Wind turbines on the Kumeyaay Indian reservation in southern California.
Nearly three-fifths of the states have established renewable energy standards. That rises to three-fourths when renewable energy
are included. The standards mandate how much electricity utility companies, including municipally owned utilities, must generate by a certain date from solar, wind, geothermal, hydro, biomass and other renewable sources. And the folks at the American Legislative Exchange Council (ALEC), who are celebrating their 40th birthday at the group's annual convention in Chicago this week, worked in their usual behind-the-scenes way in the past seven months to dump those standards.
They failed. Not just once. But in every state where they attacked.
Twenty-nine states and the District of Columbia have mandated standards. These vary widely. Minnesota has mandated 25 percent from renewables by 2025. California has set its standards at 33 percent by 2020. Eight other states have set voluntary goals. Over the past four years, these standards have helped double the amount of electricity generated from renewables. And, taken altogether, they could, in theory, result in 75 gigawatts of new renewably sourced generating power by 2025, enough to supply about 16 percent of our nation's residential electricity in addition to the 5 percent already being supplied. Not enough, to be sure, but a tremendous increase in a short time if the targets are met.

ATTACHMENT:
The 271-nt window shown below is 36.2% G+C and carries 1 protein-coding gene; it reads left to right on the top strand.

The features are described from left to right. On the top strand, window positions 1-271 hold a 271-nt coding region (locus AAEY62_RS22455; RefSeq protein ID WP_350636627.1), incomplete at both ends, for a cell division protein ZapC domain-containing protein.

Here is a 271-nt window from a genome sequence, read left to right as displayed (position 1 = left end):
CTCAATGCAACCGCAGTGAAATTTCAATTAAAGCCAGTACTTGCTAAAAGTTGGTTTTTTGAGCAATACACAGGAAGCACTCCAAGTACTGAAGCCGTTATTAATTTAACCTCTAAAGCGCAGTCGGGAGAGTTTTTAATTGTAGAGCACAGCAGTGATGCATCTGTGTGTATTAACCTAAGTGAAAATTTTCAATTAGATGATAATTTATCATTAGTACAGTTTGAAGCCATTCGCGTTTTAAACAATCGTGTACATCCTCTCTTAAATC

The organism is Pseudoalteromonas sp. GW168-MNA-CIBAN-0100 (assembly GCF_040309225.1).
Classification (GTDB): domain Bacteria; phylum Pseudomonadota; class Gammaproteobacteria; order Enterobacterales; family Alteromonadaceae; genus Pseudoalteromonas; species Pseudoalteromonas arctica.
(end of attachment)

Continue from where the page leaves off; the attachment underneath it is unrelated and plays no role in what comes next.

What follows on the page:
The folks at ALEC, funded by the brothers Koch and Exxon Mobil, among others, made it a priority at their annual convention in Salt Lake City last year to go after the renewable energy standards, according to Matt Kasper at Think Progress.
ALEC's Energy, Environment, and Agriculture Task Force—heavily influenced by the fossil fuel industry and whose public sector chairman is veteran Republican Rep. David Wolkins of Indiana—adopted the Electricity Freedom Act. a model bill designed to repeal or weaken state renewable energy standards. ALEC partnered with the Heartland Institute, the climate change-denying libertarian think tank that ran a billboard campaign linking climate activists to Unabomber Ted Kaczynski, Charles Manson and Fidel Castro. They also brought the right-wing John Locke Foundation, Grover Norquist, the American Conservative Union and Americans for Tax Reform aboard for the fight. They were involved in 13 states.
And they lost big time. Not a single state in the ALEC crosshairs repealed its standards. Indeed, Minnesota raised its mandate.
Find out more details below the fold.
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